Continued from the previous post.
Although it looks good on paper, the British system of family leave and maternity benefits has critics. This article suggests that compliance is an issue and that women workers are leaving the workforce in droves because, “… employers aren’t managing their family ambitions. ”
Poland, one of the poorer EU countries, offers 16 to 18 weeks of maternity leave at 100% of pay, and Romanian mothers get 112 days at 50% to 94% of their salaries while fathers get five days at full pay.
Even in Ukraine maternity leave is mandated, with mothers entitled to 126 days leave while collecting 100% of their pay.
So, that’s Europe, but what about the rest of the world?
Other high tax industrialized countries weigh in with various programs to help families. In Japan mothers get 14 weeks leave at 60% of salary. New South Korean moms are entitled to 60 days at 100%.
Interestingly, mothers in Ethiopia have a legal right to more than those in Japan can claim since Ethiopian law states their entitled to 90 days of leave at full pay. Angola. Benin, Burkina Faso, Cameroon, Peru, Afghanistan and Thailand are other countries that offer this package.
Chad, Ivory Coast, Djibouti, Gabon, Togo, Columbia and Cambodia all give dads at least a week paid leave off.
Guatemala offers 12 weeks at full pay for mothers and two days for fathers.
Russian moms get 140 paid days.
Looking at an alphabetical list of benefits that countries offer new parents, between Trinidad/Tobago … 13 weeks of maternity leave at 60 to 100% pay … and Uruguay … 12 weeks at 100% for mothers and three paid days for dads … we have the United States … paid maternity leave, 0; paid paternity leave, 0; unpaid leave, 12 weeks, but with this caveat — “Must work for a covered employer (all public agencies; private companies with 50 or more employees within 75 miles.) Must have worked for covered employer for at least 12 months prior, and at least 1250 hours in previous 12 months. Other restrictions apply.”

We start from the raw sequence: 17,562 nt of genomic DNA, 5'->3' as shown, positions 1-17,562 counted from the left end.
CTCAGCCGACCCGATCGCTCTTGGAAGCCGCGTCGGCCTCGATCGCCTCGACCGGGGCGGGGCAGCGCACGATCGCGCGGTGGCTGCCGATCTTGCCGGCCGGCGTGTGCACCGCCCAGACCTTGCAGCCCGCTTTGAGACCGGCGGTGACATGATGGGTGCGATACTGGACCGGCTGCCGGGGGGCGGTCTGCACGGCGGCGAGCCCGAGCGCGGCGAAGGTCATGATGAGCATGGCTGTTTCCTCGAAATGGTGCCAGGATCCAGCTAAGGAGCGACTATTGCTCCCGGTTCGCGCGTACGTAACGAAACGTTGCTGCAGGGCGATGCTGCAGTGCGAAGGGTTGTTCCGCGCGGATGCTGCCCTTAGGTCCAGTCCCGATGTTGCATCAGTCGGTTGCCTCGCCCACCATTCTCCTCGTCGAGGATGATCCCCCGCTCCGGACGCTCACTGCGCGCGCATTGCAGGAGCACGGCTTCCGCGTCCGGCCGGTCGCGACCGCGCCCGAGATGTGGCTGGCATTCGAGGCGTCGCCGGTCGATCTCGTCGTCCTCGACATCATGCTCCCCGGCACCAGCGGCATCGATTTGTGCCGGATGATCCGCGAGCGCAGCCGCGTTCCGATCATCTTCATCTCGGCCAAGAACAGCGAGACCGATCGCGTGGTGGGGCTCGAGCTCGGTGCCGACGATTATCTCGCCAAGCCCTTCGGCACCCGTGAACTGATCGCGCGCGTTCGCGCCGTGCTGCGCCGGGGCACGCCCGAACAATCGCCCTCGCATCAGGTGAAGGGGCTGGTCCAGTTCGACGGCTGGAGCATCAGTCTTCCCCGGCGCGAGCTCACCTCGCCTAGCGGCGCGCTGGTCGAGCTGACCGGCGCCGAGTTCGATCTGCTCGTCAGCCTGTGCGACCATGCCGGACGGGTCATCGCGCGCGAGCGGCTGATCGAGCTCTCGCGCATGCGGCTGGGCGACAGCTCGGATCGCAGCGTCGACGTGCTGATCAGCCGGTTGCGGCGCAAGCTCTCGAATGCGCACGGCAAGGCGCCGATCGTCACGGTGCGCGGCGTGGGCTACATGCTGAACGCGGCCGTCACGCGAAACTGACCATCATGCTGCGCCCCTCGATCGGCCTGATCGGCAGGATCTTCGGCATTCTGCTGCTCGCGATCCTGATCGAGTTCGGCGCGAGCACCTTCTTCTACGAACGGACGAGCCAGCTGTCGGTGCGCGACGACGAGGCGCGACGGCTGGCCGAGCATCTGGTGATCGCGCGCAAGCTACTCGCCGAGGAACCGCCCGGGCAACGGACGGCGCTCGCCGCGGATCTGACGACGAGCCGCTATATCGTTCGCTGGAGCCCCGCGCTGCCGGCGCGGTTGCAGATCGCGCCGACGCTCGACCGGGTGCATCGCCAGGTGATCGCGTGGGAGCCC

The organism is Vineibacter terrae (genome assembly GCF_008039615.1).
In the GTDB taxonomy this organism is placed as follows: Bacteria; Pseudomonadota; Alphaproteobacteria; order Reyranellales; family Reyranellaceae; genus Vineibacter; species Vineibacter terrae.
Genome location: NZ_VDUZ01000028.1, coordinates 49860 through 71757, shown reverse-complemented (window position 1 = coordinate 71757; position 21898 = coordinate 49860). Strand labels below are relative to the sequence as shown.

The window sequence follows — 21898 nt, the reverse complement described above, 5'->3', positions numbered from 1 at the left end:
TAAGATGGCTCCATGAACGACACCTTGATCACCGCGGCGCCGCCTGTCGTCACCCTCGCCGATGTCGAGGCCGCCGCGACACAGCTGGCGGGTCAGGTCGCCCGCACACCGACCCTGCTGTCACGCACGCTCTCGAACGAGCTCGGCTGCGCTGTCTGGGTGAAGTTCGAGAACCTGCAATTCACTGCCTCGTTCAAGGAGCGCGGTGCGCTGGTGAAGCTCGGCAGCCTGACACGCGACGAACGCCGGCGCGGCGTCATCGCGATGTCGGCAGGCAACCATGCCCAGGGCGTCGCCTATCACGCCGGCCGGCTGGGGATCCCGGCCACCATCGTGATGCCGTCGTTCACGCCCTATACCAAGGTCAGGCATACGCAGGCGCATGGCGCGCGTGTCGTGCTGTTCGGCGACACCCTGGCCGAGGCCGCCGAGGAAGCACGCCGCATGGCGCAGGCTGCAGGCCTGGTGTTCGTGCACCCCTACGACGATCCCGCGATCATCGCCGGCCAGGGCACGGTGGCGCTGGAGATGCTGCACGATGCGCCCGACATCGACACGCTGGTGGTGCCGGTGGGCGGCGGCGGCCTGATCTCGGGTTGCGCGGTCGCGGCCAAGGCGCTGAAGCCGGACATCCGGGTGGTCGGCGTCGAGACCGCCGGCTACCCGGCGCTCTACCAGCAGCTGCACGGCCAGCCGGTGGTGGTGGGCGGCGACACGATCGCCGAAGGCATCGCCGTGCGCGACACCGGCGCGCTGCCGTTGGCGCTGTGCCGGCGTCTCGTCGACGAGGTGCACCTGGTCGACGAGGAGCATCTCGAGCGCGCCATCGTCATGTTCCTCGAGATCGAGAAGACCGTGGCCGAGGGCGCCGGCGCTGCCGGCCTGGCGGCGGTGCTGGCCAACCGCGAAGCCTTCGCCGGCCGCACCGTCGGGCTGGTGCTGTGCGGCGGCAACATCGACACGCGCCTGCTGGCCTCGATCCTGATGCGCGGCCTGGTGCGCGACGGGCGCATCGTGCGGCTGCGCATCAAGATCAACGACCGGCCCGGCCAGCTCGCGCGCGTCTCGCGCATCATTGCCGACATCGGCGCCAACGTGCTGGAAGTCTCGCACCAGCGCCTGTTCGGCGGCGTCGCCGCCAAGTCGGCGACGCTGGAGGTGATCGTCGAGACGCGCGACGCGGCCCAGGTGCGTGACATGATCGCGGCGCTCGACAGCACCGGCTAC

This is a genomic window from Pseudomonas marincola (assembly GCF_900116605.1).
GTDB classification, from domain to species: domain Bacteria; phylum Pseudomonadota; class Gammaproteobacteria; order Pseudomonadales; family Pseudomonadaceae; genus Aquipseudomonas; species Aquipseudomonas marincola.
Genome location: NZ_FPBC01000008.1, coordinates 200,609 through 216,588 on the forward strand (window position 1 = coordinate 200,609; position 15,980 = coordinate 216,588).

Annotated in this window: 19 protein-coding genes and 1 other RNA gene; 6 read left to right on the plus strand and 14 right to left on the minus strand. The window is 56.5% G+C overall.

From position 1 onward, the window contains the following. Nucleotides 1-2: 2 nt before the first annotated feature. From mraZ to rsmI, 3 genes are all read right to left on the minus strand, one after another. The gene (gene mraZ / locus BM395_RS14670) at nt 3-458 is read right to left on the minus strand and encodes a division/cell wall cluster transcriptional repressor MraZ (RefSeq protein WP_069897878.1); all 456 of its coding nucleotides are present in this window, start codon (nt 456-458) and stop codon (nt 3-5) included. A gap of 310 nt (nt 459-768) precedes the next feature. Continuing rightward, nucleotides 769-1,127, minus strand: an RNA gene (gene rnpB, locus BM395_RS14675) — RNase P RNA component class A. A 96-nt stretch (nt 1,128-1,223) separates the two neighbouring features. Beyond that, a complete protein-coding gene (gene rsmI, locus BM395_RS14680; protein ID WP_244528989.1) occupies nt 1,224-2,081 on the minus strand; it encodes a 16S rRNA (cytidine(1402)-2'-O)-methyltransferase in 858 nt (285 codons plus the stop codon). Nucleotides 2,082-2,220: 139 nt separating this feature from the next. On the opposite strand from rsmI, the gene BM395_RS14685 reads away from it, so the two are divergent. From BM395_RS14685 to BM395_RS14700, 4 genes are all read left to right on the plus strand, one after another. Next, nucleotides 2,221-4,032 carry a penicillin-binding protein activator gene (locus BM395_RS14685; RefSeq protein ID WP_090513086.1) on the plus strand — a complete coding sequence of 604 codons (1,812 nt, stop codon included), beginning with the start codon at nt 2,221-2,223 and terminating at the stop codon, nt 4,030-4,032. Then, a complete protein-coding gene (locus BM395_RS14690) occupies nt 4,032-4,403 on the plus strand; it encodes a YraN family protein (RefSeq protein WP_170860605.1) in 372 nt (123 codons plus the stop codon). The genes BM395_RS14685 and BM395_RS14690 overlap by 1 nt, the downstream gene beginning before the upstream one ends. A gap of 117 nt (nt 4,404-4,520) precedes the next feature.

It is most certainly not the case that these laws are followed to the letter in every country, or that every woman giving birth benefits at all from any of these legally mandated rules of employment. Obviously, “employment” is the operative word here.
Grindingly poor Ethiopian and Guatemalan mothers are not sitting home waiting for their babies to come while collecting full paychecks or trotting down with their newborns to the HR office for a month’s pay.
The laws, however, are on the books and families do benefit from them. Perhaps it’s not happening so much in places like Zimbabwe right now … their benefit law says mothers get 90 days at 60% to 75% of pay … but I can personally vouch for the 14 weeks new mothers in Seychelles enjoy since I’m handing Catherina her pay every month.
We will be reimbursed for much of this by Social Security, by the way … and this in a country with no income or property tax. We do, however, pay import duty, a ‘Goods and Services” tax of 12.5% and make SS contributions.